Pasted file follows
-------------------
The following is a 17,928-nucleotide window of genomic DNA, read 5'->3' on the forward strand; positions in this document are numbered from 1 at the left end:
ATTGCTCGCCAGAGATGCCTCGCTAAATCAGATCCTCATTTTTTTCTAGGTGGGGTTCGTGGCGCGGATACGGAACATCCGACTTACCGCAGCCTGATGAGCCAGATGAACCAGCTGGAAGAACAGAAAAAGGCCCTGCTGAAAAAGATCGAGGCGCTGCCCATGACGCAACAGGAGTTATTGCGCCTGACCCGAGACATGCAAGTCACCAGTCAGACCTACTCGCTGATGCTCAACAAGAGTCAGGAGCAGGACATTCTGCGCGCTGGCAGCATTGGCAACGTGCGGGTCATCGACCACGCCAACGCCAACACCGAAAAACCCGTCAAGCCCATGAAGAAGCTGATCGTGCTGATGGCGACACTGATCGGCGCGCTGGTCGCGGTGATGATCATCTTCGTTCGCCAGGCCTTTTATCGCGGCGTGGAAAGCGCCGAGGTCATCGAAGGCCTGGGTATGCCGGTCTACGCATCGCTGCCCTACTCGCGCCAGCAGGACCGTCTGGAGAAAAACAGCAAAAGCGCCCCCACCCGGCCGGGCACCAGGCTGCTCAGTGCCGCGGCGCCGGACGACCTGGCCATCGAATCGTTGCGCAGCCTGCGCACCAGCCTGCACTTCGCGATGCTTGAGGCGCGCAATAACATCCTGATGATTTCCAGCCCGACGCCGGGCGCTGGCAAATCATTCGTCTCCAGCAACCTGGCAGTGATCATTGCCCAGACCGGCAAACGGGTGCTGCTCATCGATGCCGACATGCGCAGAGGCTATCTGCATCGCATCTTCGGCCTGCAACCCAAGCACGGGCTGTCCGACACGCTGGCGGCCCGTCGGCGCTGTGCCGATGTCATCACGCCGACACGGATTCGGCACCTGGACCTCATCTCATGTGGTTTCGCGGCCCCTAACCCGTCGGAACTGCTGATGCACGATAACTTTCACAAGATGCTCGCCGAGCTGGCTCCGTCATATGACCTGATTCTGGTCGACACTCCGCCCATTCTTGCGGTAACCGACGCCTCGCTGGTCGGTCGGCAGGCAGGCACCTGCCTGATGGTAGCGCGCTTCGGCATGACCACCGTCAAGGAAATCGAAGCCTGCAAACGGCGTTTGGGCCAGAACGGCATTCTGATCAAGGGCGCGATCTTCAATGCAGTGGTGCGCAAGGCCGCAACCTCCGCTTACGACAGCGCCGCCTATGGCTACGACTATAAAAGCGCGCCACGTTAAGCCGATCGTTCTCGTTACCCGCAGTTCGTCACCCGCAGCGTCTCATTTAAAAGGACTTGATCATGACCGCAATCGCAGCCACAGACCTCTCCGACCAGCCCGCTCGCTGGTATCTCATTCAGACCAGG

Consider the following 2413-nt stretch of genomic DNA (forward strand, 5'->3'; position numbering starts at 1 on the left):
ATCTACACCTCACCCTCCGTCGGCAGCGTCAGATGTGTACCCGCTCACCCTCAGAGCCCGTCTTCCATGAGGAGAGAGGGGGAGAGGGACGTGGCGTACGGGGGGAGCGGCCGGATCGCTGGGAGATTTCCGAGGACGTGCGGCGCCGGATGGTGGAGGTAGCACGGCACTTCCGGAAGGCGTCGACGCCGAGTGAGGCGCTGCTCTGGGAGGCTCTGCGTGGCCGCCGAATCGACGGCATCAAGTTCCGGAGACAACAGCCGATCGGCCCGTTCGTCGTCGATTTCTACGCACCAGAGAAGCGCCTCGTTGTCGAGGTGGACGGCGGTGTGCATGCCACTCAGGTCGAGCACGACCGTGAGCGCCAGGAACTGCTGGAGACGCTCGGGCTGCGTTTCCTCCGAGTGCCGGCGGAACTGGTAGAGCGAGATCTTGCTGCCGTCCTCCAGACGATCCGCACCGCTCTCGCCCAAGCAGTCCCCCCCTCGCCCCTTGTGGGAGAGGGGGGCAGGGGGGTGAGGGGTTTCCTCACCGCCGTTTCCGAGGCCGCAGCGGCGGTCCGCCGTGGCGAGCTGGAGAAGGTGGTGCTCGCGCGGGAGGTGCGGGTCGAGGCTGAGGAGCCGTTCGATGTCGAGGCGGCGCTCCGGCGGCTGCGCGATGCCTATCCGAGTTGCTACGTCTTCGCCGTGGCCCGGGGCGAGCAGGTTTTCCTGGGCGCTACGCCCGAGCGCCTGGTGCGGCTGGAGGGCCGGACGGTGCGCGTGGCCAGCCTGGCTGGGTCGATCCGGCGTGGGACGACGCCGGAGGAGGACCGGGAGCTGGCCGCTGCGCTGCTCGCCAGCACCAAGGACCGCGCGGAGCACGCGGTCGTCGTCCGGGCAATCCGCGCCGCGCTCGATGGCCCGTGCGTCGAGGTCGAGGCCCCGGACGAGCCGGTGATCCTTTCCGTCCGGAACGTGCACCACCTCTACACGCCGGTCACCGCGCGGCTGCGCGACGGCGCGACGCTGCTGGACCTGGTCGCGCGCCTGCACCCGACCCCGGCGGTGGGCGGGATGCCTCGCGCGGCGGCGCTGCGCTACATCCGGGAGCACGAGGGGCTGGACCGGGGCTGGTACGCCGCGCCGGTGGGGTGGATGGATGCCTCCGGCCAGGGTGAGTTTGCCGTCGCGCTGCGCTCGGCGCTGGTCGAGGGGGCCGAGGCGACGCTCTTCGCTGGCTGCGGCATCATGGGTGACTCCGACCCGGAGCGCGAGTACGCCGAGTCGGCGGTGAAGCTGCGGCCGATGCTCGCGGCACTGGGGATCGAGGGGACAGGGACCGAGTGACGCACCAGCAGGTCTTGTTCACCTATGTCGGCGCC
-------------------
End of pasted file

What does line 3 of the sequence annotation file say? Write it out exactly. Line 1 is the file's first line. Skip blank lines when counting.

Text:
Consider the following 2413-nt stretch of genomic DNA (forward strand, 5'->3'; position numbering starts at 1 on the left):